But isn't spinning rust starting to hit physical limitations, which is why they've started to resort to such exotic techniques as shingling and heat-assisted magnetic recording? At least tape is a tested technology in regards to archival-grade (>5yr) storage plus has the benefits of being a more flexible technology; need more capacity, just wind more tape and so on.

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        1. Greg D

          Again flawed reasoning. Laserdisc was superior in every way except cost.

          The RIGHT format won out. Unlike the VHS/Betamax argument.

          Also happened the correct way with Bluray/HD DVD. Although it required refitting fabs to build blue lasers and new discs, and was more costly in EVERY way than HD-DVD, it was the better format and had more potential for future improvement.

          CED had literally nothing. It was a novel use of vinyl technology and from it's inception was already at the peak of how good it could get.

          1. JimmyPage Silver badge
            Stop

            The RIGHT format won out. Unlike the VHS/Betamax argument

            The reason VHS won out was that while Sony was paying engineers to (successfully) improve Betamax, JVC/Philips et al were paying salesmen to negotiate "VHS only" deals for movie rentals with the studios.

            The result was the consumer saw the VHS section of their local video rental store far outnumbered the Betamax, and bought (rented) their equipment accordingly.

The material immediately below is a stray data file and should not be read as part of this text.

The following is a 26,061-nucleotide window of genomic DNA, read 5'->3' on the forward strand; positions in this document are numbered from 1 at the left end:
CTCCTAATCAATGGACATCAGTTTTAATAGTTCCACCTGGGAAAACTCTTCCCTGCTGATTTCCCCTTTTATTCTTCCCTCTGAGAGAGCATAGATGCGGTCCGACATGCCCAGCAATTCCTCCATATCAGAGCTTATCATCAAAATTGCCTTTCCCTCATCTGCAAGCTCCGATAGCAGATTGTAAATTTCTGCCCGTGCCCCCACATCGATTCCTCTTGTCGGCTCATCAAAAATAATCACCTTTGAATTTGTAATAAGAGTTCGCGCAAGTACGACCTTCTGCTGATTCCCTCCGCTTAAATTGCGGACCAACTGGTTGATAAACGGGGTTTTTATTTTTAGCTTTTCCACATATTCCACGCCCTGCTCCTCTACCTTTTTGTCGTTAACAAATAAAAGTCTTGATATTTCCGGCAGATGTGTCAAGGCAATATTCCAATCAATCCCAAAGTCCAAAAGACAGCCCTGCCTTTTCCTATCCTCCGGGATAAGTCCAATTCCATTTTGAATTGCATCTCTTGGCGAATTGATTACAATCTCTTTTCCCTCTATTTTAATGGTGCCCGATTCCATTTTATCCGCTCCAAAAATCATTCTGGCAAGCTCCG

Why do you think Sony when on a massive spending spree in the late 80s and 90s buying up - wait for it - content providers ?

            1. DeepStorage

              Re: The RIGHT format won out. Unlike the VHS/Betamax argument

              No, the reason VHS one is that Sony's smaller Betamax tape held 90 minutes at top quality while a VHS tape held 120 minutes. Most feature films fit on one VHS tape, a much better deal for the studios and video stores, vs 2 for Beta.

              Sony was also quite tight with Betamax licenses while JVC let anyone that paid the fee make VHS so the RCA VHS deck was cheaper than the Sony Betamax at Macy's.

              People incorrectly use VHS/Beta as a victory of marketing over the best product. It's actually lesson that different constituencies have different definitions of best. The studios valued run time over picture quality, the customer low price and familiar brands.

              Sony bought up studios in the 80s and 90s for the same reason Comcast bought NBC more recently, controlling both content and distribution is profitable.

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            1. ceebee

              of laser rot and things